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Hungary ‘Should be Proud’ of Contribution to Global Road Safety

Int’l Relations

Nneka Henry

In the week this issue of the Budapest Business Journal went to print, the Hungarian capital was playing host to the seventh international meeting of the Global Alliance of Road Safety NGOs. The Hungarian Motorsport and Green Mobility Development Agency was to sponsor a fundraising gala due to be held yesterday, March 24, to support road safety initiatives across the country. In this op-ed, Nneka Henry, head of the United Nations Road Safety Fund, says it is an apt time to highlight Hungary’s key role in road safety financing.

Hungary should be proud. Across the globe, Hungary has one of the lowest rates of road traffic deaths at 6.2 per 100,000 inhabitants, compared to the world average of 18.2, according to the World Health Organization. What is equally admirable is that, as far as the Sustainable Development Goal (SDG) to halve road traffic deaths by 2030 goes, Hungary appears to be walking the talk of its International Development Cooperation Strategy 2020-2025.

According to the strategy, Hungary seeks to play a prominent role in addressing some of the foremost challenges faced by the international community, with a focus on leaving no one behind, especially Sub-Saharan Africa, least developed countries, and the Middle East. Its role within the global development landscape to improve road safety does just that.

Road traffic crashes are the leading cause of death for children and youths aged five to 29 years old in the world, and the reason that every year, 1.3 million perish, and more than 50 million suffer severe injuries. However, although road traffic fatalities are a shared experience by all countries, the jaw-dropping reality is that 93% of road deaths occur in low- and middle-income countries. This “epidemic on wheels” is particularly deadly in Africa, where the road traffic death rate is reported to be as high as 35.9 per 100,000 inhabitants.

Through multi-year financing to the United Nations Road Safety Fund (UNRSF), Hungary has proven to be a committed partner in the UN-led global partnership to improve road safety in developing countries. In line with its own development assistance priority of leaving no one behind, Hungary’s support ensures that nine African Sub-Saharan countries, eight least developed countries, and three developing countries in the Middle East receive much-needed expertise to help them improve critical aspects of their road safety systems.

Hungarian road safety improvements, including the establishment and enforcement of laws on speeding, drink-driving, seat belt use and child restraints, have led to a notable lowering of road traffic crashes in recent years.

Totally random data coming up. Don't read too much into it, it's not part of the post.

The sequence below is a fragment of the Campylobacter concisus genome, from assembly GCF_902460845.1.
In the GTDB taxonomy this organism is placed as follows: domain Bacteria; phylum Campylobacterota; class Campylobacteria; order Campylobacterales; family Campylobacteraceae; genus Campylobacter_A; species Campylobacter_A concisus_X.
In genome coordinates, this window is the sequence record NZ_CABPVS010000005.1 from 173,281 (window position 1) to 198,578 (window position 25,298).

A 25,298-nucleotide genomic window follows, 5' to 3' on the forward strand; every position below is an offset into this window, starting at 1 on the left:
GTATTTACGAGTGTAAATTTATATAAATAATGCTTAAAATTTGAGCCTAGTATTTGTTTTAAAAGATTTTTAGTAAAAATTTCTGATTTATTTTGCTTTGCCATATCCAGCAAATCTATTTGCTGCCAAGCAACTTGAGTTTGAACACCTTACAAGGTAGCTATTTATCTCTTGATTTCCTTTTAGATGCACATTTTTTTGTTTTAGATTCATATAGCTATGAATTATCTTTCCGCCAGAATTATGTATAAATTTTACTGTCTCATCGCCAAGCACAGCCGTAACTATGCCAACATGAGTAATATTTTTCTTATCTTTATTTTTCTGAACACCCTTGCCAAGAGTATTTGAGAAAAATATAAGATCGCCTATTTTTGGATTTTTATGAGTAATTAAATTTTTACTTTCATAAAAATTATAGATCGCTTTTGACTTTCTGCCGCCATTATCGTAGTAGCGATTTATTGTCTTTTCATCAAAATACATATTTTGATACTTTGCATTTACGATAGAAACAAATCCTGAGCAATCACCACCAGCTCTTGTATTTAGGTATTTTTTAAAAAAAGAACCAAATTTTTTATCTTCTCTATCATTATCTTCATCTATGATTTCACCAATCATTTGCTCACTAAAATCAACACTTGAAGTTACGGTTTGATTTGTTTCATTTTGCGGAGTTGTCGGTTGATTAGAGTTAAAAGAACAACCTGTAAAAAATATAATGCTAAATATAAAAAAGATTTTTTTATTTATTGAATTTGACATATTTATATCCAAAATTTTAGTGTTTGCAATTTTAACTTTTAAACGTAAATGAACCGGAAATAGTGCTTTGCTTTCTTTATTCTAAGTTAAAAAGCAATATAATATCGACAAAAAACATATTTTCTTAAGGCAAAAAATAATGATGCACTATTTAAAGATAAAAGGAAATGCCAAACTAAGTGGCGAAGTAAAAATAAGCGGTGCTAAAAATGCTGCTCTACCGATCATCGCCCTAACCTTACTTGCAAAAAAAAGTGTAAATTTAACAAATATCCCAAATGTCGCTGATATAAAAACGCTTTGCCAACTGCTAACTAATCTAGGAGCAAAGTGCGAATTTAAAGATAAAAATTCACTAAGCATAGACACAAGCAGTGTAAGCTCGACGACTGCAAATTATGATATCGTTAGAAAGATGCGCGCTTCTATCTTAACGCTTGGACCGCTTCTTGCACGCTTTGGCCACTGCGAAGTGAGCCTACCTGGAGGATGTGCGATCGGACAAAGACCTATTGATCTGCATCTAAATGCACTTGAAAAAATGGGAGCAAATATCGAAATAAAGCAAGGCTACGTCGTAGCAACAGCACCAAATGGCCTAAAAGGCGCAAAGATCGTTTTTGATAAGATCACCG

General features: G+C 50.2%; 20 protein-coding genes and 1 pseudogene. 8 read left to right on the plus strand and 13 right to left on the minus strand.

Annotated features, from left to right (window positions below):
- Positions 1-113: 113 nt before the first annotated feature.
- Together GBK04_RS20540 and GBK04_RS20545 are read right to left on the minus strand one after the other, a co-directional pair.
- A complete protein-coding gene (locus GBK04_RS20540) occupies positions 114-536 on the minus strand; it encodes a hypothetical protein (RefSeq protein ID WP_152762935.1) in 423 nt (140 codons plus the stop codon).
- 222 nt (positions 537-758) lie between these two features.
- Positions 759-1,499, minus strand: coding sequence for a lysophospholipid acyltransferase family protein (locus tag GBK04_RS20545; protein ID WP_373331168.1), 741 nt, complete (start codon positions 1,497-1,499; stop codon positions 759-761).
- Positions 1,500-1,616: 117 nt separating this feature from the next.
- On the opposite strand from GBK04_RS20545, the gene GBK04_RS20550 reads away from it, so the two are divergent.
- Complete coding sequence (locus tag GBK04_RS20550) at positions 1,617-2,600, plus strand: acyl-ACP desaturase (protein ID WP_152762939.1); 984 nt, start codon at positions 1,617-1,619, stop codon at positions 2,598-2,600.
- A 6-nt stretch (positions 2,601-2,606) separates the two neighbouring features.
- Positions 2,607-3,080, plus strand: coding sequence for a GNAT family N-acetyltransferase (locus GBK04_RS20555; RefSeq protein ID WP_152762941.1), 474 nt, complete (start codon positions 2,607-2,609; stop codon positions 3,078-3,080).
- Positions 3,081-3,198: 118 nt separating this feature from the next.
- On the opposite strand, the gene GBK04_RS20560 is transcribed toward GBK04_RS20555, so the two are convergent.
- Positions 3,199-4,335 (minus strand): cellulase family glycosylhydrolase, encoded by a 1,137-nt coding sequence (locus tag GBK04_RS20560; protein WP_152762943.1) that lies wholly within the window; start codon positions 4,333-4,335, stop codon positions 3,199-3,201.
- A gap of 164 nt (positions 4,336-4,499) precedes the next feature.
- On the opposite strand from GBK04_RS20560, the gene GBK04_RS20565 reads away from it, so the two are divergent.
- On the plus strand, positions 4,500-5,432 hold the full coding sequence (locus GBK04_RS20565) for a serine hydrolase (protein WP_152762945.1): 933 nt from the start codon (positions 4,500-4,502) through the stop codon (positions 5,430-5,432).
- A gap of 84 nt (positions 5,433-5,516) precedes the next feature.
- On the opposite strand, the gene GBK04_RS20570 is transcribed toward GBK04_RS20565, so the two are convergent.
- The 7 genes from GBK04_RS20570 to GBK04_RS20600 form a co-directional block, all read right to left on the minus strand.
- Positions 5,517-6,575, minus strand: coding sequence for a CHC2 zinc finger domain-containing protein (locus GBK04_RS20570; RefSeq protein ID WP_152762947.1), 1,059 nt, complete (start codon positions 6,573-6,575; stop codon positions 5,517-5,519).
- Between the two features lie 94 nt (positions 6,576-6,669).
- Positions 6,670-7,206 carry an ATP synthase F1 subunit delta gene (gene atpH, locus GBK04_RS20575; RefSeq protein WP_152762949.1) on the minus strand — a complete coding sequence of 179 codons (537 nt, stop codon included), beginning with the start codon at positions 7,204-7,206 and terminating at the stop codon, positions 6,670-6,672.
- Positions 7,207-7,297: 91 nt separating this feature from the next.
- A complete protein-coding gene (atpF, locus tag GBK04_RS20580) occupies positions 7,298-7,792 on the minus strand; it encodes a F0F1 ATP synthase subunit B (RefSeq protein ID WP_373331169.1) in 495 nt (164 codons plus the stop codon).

Having undertaken its own set of interventions and infrastructure improvements in recent years, Hungary is a credible global actor and world example that road safety solutions exist and work. It is precisely these types of proven solutions that are delivered through UNRSF road safety projects.

In Sub-Saharan Africa, countries such as Ethiopia and Mozambique are receiving technical know-how to design and build safe cyclist and pedestrian pathways in cities. As a least developed country, the Democratic Republic of Congo is one of 15 West African states benefiting from the establishment and enforcement of used vehicle safety standards. In the Middle East, UNRSF has also been working with the governments of Egypt, Iran and Jordan to strengthen the legislative and regulatory framework for road safety.

Hungary’s strategy does not only speak to having a role on the international level and promoting the SDG Agenda. Another key pillar of Hungary’s approach to international development includes mobilizing civil society and the private sector. On both accounts, the Hungarian public and private sectors have responded to the call.

In 2021, the Hungarian Motorsport and Green Mobility Development Agency (HUMDA) sponsored a fundraising gala dinner which donated all proceeds to advancing the work of the Global Alliance of Road Safety NGOs.

One year later, during March 21-24, 2022, the Global Alliance of Road Safety NGOs held its seventh global meeting in Budapest and featured opening statements by Minister for Innovation and Technology László Palkovics, the UN Secretary General’s Special Envoy for Road Safety, Jean Todt, as well as high-level representatives from the European Commission, FIA Foundation, Johnson & Johnson and UNRSF.

The objective of the meeting is to raise awareness and mobilize further NGO support for the upcoming UN High-Level Meeting on Improving Road Safety which will take place at the UN Headquarters in New York on June 30, 2022.

Given its previous success, HUMDA, with the participation of the private sector, was again to sponsor a fundraising gala at the Museum of Fine Arts on March 24, with the goal of using proceeds to support educational road safety campaigns for children in Hungary.

Hungary should be proud. With Hungarians’ continued commitment to improving road safety at home and abroad, the international community is better equipped to deliver on its promise of leaving no one behind with respect to safe roads.

This article was first published in the Budapest Business Journal print issue of March 25, 2022.

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